As part of my Post-K Summer Reading Boot Camp:
I’ve always found it strange when animals have other animals as pets (I’m still getting over Minnie Mouse, a giant rodent, having Figaro the cat as a pet)—just like a fox owning a dog, when dogs generally hunt them down. What’s more, Evan was an odd choice for a fox’s name—I think Mr. Fox would’ve been better. (Generic names worked for The Berenstain Bears.) However, Evan should’ve been a little boy rather than a grown-up fox (or even a grown-up human).
Yes, it just seemed strange for one animal to be practically human but the dog to be just a dog (i.e. like Mickey and Pluto). Disney made it work but Mr. Lies—not so much.
The author did, however, beautifully capture the weather, mood, and time of day with different “filters” and conveyed Evan’s grief perfectly (and heartbreakingly so) in the scene where he sets his paw on his dead dog, their faces turned away from the reader, which lent to the tableau a certain dignity. The lack of background on that page solely was symbolic of how alone Evan felt.
This is the only book I’ve read in this challenge that made me choke up, especially when Evan destroys what he and his dog loved—turning their Garden of Eden into a rough patch of weeds that looked like something out of a Tim Burton movie—hacking his garden to pieces so that nothing good would ever grow there, reflecting the bitter, angry plot that had grown in his heart.
The Rough Patch shows that whatever we choose to nurture will grow. When an ugly vine snakes in under the fence—a vine Evan hopes will choke the life out of his garden—he decides to give it his care, only for it to grow into a prize-winning pumpkin.
The juxtaposition of the cheery bluebirds and the creepy blackbirds, the cartoonish scarecrow and the shrub tree monster, the nourishing vegetables and the fruitless weeds (the last of which, along with pests, were fabled not to exist until after The Fall and death entered the Garden), the joyous sundown vs. the ominous twilight served as an allegory of Genesis, with Death representing Cain, the dog, Abel, and the new pup, Seth. Some might even see the Son of God as the pumpkin (fruit of the “True Vine”) that grows its way into Evan’s garden to finally ripen in his heart.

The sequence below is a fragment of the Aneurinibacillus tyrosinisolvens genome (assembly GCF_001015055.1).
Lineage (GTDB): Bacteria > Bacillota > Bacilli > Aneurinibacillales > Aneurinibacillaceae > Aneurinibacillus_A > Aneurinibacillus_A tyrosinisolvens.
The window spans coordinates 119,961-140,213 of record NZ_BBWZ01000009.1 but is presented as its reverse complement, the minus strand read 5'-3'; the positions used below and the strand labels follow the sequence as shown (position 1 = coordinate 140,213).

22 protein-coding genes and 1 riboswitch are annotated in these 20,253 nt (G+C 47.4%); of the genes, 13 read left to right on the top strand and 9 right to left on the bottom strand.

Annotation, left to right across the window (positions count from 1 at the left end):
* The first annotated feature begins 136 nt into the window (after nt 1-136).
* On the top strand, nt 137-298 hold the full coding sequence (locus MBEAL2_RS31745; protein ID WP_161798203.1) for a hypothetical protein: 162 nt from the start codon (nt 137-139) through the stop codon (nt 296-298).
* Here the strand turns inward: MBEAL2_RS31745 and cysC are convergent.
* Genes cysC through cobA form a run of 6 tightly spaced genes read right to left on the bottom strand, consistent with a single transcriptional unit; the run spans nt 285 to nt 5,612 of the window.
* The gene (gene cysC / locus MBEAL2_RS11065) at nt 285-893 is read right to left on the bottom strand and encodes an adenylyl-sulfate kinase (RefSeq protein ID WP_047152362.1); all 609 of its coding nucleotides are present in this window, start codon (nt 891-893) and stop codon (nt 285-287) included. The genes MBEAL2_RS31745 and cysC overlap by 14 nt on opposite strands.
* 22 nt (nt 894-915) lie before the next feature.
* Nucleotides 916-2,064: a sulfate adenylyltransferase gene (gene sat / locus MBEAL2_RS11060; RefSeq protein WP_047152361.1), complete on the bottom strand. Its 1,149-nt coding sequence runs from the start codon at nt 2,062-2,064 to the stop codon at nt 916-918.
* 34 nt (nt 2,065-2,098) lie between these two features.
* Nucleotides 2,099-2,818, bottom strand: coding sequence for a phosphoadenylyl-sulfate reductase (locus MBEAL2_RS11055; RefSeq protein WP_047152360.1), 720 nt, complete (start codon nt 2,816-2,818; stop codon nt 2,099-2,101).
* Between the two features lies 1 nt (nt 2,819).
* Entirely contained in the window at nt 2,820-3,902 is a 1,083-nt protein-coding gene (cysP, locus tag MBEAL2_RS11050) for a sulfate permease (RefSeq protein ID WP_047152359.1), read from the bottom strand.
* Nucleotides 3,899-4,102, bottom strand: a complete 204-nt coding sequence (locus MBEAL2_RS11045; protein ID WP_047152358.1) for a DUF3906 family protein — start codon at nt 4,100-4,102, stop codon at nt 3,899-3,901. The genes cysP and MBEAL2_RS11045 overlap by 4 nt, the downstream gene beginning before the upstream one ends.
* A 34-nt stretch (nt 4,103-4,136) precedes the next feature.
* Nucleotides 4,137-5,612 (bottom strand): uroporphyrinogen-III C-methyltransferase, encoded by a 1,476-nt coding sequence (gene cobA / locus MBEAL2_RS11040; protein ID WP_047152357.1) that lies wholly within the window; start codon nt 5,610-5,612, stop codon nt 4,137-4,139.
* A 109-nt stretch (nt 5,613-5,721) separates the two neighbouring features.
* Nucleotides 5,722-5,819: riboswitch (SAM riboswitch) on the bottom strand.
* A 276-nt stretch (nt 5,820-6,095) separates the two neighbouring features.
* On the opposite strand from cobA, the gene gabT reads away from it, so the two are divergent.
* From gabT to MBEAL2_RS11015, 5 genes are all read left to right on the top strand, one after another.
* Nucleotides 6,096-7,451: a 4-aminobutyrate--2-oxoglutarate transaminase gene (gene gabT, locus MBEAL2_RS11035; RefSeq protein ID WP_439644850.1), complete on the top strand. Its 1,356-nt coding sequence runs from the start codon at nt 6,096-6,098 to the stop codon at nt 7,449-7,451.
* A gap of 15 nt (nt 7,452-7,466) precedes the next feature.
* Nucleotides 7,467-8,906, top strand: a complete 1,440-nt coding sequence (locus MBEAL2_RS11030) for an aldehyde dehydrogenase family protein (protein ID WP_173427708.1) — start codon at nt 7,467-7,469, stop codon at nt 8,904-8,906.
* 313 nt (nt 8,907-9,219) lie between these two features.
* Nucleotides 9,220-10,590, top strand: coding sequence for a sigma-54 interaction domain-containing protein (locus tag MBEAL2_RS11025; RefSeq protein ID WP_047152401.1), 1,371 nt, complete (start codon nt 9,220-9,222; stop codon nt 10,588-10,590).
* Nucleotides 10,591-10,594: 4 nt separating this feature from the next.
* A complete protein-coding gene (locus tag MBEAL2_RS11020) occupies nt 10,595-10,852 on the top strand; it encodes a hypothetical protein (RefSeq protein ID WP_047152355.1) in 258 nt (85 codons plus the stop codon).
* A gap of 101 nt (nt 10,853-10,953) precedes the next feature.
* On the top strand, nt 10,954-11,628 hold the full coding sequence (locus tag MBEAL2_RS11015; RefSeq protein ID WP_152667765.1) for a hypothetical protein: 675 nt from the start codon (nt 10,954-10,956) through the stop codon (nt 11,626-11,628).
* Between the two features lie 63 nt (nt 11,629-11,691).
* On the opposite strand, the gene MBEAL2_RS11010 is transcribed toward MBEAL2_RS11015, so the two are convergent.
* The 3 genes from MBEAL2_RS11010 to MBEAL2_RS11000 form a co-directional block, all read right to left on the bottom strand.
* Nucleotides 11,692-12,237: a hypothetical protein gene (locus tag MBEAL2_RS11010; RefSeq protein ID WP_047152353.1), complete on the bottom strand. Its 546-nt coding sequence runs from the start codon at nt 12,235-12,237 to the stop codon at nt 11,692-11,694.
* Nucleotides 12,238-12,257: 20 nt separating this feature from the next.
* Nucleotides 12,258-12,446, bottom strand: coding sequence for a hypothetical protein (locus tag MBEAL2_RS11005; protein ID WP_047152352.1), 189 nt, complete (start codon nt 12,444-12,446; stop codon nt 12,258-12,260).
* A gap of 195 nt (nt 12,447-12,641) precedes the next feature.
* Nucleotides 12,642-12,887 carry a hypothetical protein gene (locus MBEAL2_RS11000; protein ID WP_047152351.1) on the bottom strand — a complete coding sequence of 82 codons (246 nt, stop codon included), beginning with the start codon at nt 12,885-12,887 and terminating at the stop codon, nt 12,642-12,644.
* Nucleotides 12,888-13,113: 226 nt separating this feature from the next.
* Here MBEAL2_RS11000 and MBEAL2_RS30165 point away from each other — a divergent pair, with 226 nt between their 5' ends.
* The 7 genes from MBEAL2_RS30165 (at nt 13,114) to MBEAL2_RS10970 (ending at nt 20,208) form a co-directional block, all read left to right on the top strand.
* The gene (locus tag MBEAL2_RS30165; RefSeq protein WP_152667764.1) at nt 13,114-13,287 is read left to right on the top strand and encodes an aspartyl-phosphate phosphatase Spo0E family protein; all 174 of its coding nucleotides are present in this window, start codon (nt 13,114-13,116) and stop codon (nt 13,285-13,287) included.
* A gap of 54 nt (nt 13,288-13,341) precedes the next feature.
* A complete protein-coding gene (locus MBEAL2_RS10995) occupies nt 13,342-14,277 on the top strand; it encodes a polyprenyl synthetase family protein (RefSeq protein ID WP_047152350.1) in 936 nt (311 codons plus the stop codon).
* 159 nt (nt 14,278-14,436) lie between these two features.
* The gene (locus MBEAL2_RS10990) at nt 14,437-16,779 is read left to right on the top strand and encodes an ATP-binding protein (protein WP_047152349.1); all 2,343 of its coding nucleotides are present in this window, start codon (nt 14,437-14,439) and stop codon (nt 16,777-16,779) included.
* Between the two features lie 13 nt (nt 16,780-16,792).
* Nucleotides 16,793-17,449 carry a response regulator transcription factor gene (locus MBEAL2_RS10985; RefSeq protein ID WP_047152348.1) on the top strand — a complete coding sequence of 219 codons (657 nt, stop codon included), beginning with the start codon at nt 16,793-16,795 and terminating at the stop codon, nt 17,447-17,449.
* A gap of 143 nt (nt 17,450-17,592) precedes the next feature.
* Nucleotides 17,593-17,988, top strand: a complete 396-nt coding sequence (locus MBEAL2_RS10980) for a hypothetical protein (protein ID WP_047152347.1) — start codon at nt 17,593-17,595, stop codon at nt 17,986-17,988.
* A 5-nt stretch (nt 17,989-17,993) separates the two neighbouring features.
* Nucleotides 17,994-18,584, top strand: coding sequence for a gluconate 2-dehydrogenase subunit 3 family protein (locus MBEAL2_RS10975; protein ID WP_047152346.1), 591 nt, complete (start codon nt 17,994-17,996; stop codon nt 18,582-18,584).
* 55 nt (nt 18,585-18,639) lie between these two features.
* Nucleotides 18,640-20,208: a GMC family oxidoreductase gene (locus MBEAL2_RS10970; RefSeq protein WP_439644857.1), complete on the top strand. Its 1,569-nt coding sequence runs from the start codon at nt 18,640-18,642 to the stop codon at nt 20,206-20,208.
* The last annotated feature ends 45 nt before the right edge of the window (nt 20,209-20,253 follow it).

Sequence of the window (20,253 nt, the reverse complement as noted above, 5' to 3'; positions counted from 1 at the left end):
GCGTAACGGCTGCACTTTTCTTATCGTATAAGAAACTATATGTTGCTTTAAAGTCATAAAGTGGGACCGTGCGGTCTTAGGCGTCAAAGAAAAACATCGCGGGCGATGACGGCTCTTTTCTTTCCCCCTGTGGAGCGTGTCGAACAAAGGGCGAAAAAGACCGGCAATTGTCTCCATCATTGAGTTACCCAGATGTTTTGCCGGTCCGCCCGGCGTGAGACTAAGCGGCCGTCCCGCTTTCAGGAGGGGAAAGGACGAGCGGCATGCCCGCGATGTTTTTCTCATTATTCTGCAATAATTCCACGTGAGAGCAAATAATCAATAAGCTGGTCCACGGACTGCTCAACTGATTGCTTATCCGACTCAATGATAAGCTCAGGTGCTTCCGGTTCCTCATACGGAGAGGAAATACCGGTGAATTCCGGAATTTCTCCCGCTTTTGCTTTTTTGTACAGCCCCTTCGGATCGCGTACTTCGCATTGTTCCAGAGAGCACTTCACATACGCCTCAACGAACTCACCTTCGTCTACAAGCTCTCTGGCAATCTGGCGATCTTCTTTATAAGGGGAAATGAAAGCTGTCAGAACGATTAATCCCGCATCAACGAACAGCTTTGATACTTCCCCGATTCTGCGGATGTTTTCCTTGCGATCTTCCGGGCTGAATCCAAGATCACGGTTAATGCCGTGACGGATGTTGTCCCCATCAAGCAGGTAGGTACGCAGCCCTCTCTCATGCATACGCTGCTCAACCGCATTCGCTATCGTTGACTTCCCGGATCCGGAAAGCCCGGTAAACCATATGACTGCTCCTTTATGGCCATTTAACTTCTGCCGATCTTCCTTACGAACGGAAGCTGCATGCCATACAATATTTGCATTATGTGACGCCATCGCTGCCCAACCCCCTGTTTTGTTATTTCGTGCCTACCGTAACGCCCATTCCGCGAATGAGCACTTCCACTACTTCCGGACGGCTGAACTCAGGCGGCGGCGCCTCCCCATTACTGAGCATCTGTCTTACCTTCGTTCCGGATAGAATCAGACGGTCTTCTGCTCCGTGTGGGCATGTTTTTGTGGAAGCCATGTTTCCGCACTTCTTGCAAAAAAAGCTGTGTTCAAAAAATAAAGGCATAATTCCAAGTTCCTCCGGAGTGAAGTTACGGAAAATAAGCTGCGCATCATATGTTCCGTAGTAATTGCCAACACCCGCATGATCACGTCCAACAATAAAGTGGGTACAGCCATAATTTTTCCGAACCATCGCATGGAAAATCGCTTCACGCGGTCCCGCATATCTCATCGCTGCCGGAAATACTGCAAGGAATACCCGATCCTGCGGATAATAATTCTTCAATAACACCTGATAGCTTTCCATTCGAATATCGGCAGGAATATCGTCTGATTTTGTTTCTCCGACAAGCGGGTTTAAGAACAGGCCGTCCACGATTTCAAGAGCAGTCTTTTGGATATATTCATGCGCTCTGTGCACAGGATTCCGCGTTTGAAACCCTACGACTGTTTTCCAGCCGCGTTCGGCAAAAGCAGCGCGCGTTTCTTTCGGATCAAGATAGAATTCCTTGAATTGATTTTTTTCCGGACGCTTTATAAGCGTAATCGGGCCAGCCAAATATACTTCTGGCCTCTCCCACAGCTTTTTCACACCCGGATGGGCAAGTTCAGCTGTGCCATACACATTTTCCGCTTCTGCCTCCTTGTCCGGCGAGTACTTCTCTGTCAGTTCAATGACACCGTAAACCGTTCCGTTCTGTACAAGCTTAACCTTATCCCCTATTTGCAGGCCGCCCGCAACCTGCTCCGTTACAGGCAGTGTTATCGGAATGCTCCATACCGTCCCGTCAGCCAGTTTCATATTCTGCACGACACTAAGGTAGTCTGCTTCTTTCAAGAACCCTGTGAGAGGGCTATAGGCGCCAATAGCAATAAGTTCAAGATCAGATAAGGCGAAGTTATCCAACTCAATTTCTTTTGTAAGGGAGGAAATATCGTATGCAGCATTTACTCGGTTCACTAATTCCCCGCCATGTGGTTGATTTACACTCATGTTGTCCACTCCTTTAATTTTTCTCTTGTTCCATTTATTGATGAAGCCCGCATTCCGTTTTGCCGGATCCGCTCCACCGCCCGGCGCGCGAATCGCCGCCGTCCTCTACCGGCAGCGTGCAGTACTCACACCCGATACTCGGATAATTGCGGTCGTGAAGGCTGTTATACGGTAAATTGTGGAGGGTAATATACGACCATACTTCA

We know at the end that Evan is ready to make another friend, but I would’ve liked to have seen him plant something over the rough patch where his dog was buried.
What makes this story timeless is the lack of technology depicted—where a fox and a fox’s best friend (in this alternate universe) enjoy outdoor games, gardening, music on the radio, and sweet treats like old-fashioned ice cream cones. However, what kept this book from hitting the 5-star mark was the fox being a little too human and the abrupt ending; it needed an epilogue showing the happily ever after rather than alluding to it.
Suggested activity: I’m a huge fan of frozen vegetables—they’re cheap, healthy, and taste good. They don’t go bad and make great soup additions. However, take a field trip to your local farmer’s market where it’s as much about buying produce as it is about the experience—where you’re able to feel and smell the produce (and sometimes even taste it). Show your child(ren) that good food comes in a rainbow of colors. I often plate a pinwheel shape of different fruits and vegetables, and my daughter loves it.